SiteCatalyst and Google Analytics comparison, conceptually speaking: Part 1

Marketing

SiteCatalyst and Google Analytics comparison, conceptually speaking: Part 1

Editor’s note: This is the first post in a four-part series exploring SiteCatalyst and Google Analytics. Brian Katz, Senior Web Analyst and resident SiteCatalyst and Google Analytics expert at Cardinal Path, is guest writer for this series.

This is a great time to read a post on this topic, but a tough time to write one. Three months ago I would have been comparing two very different products, but new versions of both SiteCatalyst (SC) and Google Analytics (GA) have been released recently.

Each product is in a state of flux. SC, for example, requires that each account undergo a migration process from version 14 to version 15, and the latest GA versions (v5) is still porting over features from the previous version.

Today we’ll focus on where these analytics platforms differ conceptually. If you better understand philosophical differences between the two, you’ll better understand why their features differ. Context is king.

Business models

The Google Analytics business model has always been to encourage the use of Google AdWords. The notion was that if website owners could measure the success (or failure) of their websites and marketing efforts, they would optimize them and advertise more. Rather than being a free tool, I consider it to be a tool made available free of charge, funded by AdWords.

As a result, Google Analytics is easy to implement, giving you more than enough functionality to measure and gain insights into your website to figure out how to optimize your AdWords spend. It’s also an effective conduit through which AdWords may be advertised to a highly targeted segment of Internet users.

Adobe’s SiteCatalyst is powered by Omniture (Adobe acquired Omniture and its suite of products in 2009). The Adobe/Omniture business model is to maximize revenue by selling a customer at least one product from a suite of products, then up-selling additional products, features, tools and processing, as well as professional and engineering services.

It’s a conventional business model, but some customers have felt rich functionality required more up-sell than they felt they should have to pay for. Adobe responded to those complaints with a new version of SiteCatalyst. The most significant change in SC v15 is its rich layer of reporting capability, taking the product to a whole new level. I believe the customer debate now will be narrowly centered around the extent of Adobe’s generosity. (To get that debate started, I propose the inclusion of Geo data in the full sub-relation bonanza!)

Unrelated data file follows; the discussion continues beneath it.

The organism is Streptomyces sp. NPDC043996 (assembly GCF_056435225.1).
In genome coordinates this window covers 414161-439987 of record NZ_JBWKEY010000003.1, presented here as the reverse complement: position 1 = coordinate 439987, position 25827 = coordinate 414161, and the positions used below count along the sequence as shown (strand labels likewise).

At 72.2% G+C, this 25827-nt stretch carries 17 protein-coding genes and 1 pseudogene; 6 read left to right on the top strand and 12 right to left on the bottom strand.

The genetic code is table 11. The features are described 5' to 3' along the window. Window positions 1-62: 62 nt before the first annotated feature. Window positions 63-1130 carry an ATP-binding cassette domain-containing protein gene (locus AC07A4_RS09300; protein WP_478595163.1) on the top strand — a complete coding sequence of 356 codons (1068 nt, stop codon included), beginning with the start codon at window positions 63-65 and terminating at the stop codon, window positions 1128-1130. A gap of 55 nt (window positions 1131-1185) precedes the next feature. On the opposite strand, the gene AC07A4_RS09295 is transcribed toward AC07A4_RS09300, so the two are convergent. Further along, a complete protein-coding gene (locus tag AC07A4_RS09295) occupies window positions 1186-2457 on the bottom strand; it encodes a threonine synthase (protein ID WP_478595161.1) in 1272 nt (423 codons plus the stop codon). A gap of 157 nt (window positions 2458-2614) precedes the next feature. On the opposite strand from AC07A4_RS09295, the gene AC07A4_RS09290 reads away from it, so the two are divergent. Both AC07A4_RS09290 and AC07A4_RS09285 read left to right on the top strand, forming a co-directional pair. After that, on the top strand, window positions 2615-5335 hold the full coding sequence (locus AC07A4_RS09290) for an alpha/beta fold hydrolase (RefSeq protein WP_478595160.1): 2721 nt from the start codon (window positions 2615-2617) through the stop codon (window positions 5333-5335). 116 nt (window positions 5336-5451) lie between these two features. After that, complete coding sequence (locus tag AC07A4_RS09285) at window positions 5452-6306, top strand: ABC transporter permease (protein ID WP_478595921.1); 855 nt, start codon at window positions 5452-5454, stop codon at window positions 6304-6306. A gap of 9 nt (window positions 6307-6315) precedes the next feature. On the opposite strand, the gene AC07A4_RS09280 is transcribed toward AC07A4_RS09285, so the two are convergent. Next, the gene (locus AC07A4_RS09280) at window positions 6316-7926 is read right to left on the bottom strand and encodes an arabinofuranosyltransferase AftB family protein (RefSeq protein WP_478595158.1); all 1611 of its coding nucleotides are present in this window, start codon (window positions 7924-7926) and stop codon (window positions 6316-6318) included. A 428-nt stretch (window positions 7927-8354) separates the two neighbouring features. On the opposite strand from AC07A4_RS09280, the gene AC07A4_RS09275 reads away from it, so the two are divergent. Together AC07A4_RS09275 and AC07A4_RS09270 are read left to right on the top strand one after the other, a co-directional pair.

SiteCatalyst’s power is in the very wide scope of activities and attributes it can track and the sheer volume of data that Adobe’s Omniture division collects. Omniture data supports all of SC’s other tools, including Warehouse, Discover, Insight, Recommendations and SearchCenter. Your data, as stored by Omniture, translates into revenue potential for Adobe.

Until now, Google Analytics was the reporting giant and SiteCatalyst the tracking giant. However, the new SiteCatalyst v15 provides functionality previously available only in Omniture’s powerhouse tool, Discover. This represents a significant shift in the Omniture business model, in response to GA’s increasing stature as a web analytics tool to be reckoned with.

Why compare SC with GA?

In terms of ideology, let’s say that Google Analytics is about democratizing data within companies while Omniture/Adobe’s has been to serve the needs of clients large enough to afford SiteCatalyst and its related products. Consequently, it’s difficult to find a medium sized business website not using Google Analytics; in turn, finding one that is using SiteCatalyst would take a while.

Why, then, is it even relevant to compare SC and GA? Chances are you clearly need either one or the other. However, there are many business with websites that fall into a gray area, and decision makers at those businesses should compare their requirements and budget against the capabilities and cost of each product. Yes, “cost.” While Google Analytics may be free in terms of money, it has some demanding requirements—proper implementation of GA is neither trivial nor free.

That said, many companies that once would only have considered SiteCatalyst are now being more careful how they spend their limited resources and are including Google Analytics in their evaluation. And companies that require a more sophisticated tool like SiteCatalyst are finding many benefits to using Google Analytics in parallel. If you fall in the latter group, the cost of retrofitting your site with GA or including it in a new implementation is almost negligible and will likely provide significant ROI.

Next week, we will compare specific features of SiteCatalyst and Google Analytics, in the context of their high-level business model differences. Stay tuned. In the meantime, tell me: what is your analytics solution, and why?

The series

 

 

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